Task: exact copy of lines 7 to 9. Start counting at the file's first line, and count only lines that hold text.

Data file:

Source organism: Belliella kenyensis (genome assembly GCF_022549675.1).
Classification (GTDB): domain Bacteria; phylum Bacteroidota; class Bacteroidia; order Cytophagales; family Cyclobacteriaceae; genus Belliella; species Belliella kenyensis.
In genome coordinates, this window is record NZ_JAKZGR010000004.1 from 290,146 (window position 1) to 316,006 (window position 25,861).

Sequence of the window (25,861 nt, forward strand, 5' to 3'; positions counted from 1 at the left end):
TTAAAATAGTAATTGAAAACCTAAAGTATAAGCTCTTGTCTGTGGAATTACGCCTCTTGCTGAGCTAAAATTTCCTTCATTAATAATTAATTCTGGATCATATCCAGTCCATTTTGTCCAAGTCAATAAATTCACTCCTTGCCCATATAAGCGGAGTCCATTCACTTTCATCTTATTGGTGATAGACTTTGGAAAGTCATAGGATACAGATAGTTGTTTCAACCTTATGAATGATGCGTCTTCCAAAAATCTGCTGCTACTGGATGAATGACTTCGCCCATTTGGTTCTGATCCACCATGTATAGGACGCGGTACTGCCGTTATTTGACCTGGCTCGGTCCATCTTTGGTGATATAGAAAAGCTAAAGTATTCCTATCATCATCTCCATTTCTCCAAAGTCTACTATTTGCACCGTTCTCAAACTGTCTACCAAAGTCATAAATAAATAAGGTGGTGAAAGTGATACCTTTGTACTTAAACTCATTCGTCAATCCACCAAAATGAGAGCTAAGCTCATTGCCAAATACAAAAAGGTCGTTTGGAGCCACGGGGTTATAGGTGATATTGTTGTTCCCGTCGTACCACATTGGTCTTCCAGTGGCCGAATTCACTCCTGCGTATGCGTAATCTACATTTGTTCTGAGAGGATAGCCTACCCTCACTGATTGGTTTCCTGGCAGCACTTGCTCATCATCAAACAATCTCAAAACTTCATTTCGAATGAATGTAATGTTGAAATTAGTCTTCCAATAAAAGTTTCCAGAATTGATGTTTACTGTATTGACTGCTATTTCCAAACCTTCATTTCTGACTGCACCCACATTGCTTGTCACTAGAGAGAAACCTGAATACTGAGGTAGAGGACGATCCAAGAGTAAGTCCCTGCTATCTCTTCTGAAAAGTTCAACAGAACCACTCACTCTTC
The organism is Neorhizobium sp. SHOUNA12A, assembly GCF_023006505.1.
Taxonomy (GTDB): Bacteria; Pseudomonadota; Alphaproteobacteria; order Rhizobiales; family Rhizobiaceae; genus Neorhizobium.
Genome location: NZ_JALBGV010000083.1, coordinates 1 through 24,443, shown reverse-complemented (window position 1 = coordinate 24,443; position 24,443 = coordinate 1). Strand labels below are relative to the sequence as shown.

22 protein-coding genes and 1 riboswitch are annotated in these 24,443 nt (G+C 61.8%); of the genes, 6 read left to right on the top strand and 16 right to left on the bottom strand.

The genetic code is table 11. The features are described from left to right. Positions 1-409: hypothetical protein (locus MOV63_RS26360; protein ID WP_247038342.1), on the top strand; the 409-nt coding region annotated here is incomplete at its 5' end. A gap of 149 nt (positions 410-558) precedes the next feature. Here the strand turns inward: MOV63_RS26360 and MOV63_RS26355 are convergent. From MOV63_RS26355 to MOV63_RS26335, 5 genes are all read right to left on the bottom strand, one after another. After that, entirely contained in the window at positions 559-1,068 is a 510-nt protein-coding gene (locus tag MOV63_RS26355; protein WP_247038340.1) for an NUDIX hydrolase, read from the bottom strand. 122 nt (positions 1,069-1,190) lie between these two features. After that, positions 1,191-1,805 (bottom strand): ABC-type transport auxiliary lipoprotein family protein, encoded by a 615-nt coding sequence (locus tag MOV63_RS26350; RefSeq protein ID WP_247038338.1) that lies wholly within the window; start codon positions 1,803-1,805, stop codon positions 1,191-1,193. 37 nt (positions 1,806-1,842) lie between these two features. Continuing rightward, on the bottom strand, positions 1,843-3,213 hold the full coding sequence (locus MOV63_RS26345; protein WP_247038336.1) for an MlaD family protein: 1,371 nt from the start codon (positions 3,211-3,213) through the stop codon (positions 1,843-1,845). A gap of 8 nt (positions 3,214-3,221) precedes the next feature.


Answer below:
Taxonomy (GTDB): Bacteria; Pseudomonadota; Alphaproteobacteria; order Rhizobiales; family Rhizobiaceae; genus Neorhizobium.
Genome location: NZ_JALBGV010000083.1, coordinates 1 through 24,443, shown reverse-complemented (window position 1 = coordinate 24,443; position 24,443 = coordinate 1). Strand labels below are relative to the sequence as shown.

22 protein-coding genes and 1 riboswitch are annotated in these 24,443 nt (G+C 61.8%); of the genes, 6 read left to right on the top strand and 16 right to left on the bottom strand.